The intern program attracted some of the best from KRFH. At the KHSU station, students got professional experience working under the tutelage of industry professionals and many of them were hired on or became volunteers after they graduated. Lorna Bryant was such a student and worked at KHSU for more than 10 years after graduating. She moved to Humboldt County from Los Angeles in 1986 because it had “out-of-state distance and in-state tuition.”
Bryant’s passion for radio stems from childhood experiences. She used to watch her older siblings dance around their home to the tunes pumping through the radio. Bryant and her siblings would spend hours laughing and dancing to the melodies that played over the speakers from the radio. Nervous excitement filled their stomachs as they would call in to the local radio station to request songs. One of Bryant’s favorite stations was KDAY out of Los Angeles—the first hip hop station in the country. As the year’s rolled on, Bryant’s taste for entertainment changed.
“I started listening myself and was swept away by the depths of a story,” Bryant said. “I was mesmerized by it.”
It took Bryant two tries to graduate from HSU. She initially dropped out because her “social life and academic life didn’t align,” she said. She returned to HSU when she was 39 years young.
“Radio kept pulling me,” Bryant said. “I’ve had a passion for it since I was 8 years old.”
Bryant wanted to finish what she started when she came back to HSU in 2007. She wanted to finish her degree and get her son out of the Los Angeles neighborhood where late rapper Nipsey Hussle would be gunned down on March 31. During her senior year, Bryant interned at KHSU. She was a mom with a teenage son, a student with a full academic load and an intern hire at an NPR affiliate station
“I got hands-on experience at a working radio station, that was one of the greatest things about the [intern] program,” Bryant said.
In 2009 Bryant was hired as a full-time employee at KHSU. During her tenure, she oversaw interns and guided them in the pursuits of their radio dreams.
“We’ve had interns produce on-air stories, edit and engineer stories,” Bryant said. “They’ve shadowed key hosts and actually would sub-in for shows.”
Megan Martin is currently the KRFH station manager and was a student intern enrolled in KHSU Experience class—the class where internship at KHSU is possible. Martin, or “Midge” her nickname and DJ moniker, is a tall blonde that is rarely seen without her signature red lipstick and black leather jacket. She is what one professor described as a “goody two-shoes” who fronts as a badass chick who rides a motorcycle and blasts rock n’ roll during her station sets.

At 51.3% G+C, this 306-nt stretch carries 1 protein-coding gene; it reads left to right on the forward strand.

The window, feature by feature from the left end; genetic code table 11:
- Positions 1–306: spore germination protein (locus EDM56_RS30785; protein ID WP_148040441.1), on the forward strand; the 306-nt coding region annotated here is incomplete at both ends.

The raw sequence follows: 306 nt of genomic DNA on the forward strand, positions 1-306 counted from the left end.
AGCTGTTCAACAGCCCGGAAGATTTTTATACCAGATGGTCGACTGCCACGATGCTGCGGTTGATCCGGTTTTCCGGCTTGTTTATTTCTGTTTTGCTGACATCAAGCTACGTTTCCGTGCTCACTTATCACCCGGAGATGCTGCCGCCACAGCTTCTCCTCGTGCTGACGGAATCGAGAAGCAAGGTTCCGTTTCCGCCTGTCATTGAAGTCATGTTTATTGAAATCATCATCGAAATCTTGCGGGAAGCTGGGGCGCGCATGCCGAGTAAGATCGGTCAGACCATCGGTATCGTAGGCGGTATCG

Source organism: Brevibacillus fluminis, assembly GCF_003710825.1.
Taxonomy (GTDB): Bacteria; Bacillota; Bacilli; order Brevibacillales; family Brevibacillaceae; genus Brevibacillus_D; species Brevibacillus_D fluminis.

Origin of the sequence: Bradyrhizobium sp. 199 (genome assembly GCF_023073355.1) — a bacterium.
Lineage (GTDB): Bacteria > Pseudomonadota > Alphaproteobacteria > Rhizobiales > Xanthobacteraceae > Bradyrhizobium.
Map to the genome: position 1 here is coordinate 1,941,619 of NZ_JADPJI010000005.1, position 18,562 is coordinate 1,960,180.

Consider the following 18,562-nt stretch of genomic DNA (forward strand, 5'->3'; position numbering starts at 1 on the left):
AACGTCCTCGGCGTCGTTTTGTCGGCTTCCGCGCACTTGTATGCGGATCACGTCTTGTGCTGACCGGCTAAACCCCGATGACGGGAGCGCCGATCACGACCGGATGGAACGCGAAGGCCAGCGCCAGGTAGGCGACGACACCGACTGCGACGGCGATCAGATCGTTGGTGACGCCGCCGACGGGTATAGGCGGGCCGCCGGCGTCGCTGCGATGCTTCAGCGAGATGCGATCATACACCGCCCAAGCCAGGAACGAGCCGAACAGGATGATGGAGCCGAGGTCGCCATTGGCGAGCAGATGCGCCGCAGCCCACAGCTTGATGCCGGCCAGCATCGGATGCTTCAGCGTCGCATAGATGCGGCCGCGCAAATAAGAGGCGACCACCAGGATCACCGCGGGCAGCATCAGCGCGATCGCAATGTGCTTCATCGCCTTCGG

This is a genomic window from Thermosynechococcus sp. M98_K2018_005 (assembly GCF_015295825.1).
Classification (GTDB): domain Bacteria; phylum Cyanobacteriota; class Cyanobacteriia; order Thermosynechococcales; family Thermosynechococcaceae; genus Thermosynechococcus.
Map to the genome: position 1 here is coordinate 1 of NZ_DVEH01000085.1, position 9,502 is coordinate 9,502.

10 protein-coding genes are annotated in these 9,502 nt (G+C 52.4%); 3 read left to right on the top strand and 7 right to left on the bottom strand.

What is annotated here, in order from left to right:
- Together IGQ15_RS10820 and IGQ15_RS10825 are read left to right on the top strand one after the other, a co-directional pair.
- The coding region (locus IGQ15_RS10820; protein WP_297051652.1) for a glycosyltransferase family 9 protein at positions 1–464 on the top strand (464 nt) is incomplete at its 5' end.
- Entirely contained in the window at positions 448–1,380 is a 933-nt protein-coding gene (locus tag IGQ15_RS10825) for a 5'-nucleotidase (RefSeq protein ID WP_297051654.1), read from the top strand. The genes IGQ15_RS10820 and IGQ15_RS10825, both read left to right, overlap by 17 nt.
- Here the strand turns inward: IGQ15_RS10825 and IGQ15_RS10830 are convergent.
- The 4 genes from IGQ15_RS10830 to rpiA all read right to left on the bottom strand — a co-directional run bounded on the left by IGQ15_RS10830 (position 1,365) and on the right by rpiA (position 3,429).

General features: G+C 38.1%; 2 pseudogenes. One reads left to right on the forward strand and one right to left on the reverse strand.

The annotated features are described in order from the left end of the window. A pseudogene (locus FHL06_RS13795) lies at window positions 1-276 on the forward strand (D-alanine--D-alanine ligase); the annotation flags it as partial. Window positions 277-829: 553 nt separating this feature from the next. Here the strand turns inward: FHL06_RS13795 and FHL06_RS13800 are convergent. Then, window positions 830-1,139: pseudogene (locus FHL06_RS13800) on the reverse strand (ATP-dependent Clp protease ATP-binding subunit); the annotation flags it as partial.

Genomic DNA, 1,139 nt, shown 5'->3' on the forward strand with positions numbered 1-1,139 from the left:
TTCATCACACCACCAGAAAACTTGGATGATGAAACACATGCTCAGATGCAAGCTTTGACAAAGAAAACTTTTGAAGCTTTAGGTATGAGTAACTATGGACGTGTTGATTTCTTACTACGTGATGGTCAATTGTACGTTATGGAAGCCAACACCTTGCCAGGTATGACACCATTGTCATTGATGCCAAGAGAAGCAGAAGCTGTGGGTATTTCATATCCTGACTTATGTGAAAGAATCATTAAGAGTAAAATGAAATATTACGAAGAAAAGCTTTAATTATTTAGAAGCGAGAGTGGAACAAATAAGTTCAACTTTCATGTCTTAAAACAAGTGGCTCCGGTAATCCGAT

During her time at KHSU, Midge grew close to the staff and volunteers. On the morning of the firings, Midge walked up to the university and saw police cars outside of the station house. That was when she knew something was off.
“I was reading stories in the Mad River Union about how the student interns were out of luck,” Midge said. “[Frank Whitlach] was giving interviews about us students, without ever reaching out to us.”
Midge said she was given no notice of the lay-offs and on the day of the firings, Whitlach, associate vice president of marketing and communications at HSU, sent an email to the student interns reassuring them that their “student assistant positions will continue as planned for the remainder of the semester.” However, that “reassurance” seems to have fallen apart. As of now the student interns are out a job, out a class, and wondering if their work and a semester’s worth of studies was all for nothing.
“I was paid for that position,” Midge said. “I was making audio for them and learning new techniques. This internship feels more important than my degree. I don’t see how this benefits students.”
Martin and the other student interns are currently in discussion with Journalism Department Chair Deidre Pike and Whitlach about what the steps moving forward will be. One option is to pay the students out for the remainder of the semester and to figure out how they will be given course credit for their work so far.
“I feel cheated out of these last couple of weeks,” Midge said. “I really felt that these last few weeks were going to be beneficial to my college career.”
Since the day of the firings, trying to find someone in the administration to answer any questions about the lack of student notice has a been quite the ordeal. Whitlach, has been hard to reach and was on vacation the week after the firings.
Craig Wruck, Vice President of University Advancement and one of the main persons in charge of the firings, was out of his office since at least the day of the KHSU firings and “isn’t available for an interview.” He also retired on May 1.
On the evening of the firings, President Rossbacher headed to her vehicle parked in front of Gist Hall around 5 p.m. It had been a long day and long week for Rossbacher. She had received an advisory review from the California State University Chancellor’s office just three days before about recommendations about the future of KHSU. It is a report she relied on to guide her decisions. No where in the report did it mention the gutting of the station.